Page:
In studying mitochondrial ROS and redox processes as distinct from those elsewhere in the cell, it is important that techniques enable selective study of mitochondria, without capturing interfering events in other regions of the cell. Some studies, such as 31P magnetic resonance spectroscopy (MRS)  and electron paramagnetic resonance (EPR)  rely on a predominance of mitochondria-derived signal (from ADP/ATP and free radicals, respectively) over that from rest of the cell. A clearer picture of mitochondrial chemistry can be achieved by physical separation: studies of isolated mitochondria are routinely performed, and can give very useful information [5,18]. However, in cases where cells are to be monitored over long periods of time, and where there is an interest in investigating the effects of cytoplasmic events on mitochondrial ROS levels, it may be necessary to specifically study the mitochondria within a living cell. Electron microscopy enables the study of morphological changes in individual mitochondria of fixed cells, without providing any chemical information . In order to gain information about the redox environment, or ROS levels, in mitochondria, it is necessary to use chemical tools, in the form of fluorescent sensors, or probes.
Fluorescent sensors may be genetically encoded or exogenously applied, and they change their fluorescence output (whether emission wavelength or intensity) in response to a chemical stimulus . Fluorescent sensors of ROS have proved the mainstay of redox biology studies, and have been reviewed elsewhere [21–23]. Given the key importance of mitochondrial ROS, it is valuable to identify the most appropriate tools for studying this organelle, which will be the subject of this review.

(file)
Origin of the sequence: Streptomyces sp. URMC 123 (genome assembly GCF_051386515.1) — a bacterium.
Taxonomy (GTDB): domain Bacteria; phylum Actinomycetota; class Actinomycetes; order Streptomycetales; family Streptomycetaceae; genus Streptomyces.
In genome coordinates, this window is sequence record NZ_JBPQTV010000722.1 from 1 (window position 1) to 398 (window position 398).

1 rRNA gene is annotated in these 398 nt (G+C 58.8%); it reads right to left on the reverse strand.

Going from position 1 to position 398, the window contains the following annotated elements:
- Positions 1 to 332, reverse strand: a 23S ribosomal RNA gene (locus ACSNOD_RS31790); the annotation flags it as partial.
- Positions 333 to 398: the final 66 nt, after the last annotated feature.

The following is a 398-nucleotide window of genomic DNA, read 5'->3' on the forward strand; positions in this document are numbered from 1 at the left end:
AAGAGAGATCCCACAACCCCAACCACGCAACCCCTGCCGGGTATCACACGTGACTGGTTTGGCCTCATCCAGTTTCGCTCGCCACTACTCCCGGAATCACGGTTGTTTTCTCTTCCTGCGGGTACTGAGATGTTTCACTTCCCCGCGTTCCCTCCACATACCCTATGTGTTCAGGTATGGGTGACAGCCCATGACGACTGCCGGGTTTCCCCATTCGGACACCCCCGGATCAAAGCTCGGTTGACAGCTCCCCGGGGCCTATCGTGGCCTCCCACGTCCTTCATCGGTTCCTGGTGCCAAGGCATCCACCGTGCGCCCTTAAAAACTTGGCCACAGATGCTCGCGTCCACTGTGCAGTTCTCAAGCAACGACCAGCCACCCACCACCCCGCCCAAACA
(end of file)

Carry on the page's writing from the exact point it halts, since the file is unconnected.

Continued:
Targeting cargo to cells and organelles can be achieved by employing passive or active transport mechanisms; both of these strategies have been successfully exploited to target redox probes to mitochondria (figure 1). Selective mitochondrial uptake via passive transport can be achieved by using lipophilic cations (figure 1a). The key feature of the mitochondrion enabling this strategy is an exceptionally negative potential across the inner membrane, established by the active proton efflux machinery, instrumental in ensuring the appropriate functioning of the cellular respiration and electron-transfer processes. The built-up potential across this most negatively charged membrane in the cell oscillates between −150 mV and −180 mV in healthy mitochondria, and enables increased accumulation of cationic species at its periphery . The delocalization of charge over a lipophilic scaffold of the molecule, in turn, permits its membrane crossing. Commonly used lipophilic cations include triphenylphosphonium (TPP), cationic fluorophores and cationic short peptide sequences. Alternatively, larger molecules (such as proteins) can be reliably directed to the mitochondria by active cellular transport based on the recognition of naturally occurring mitochondrial localization sequences (MLS) (figure 1b).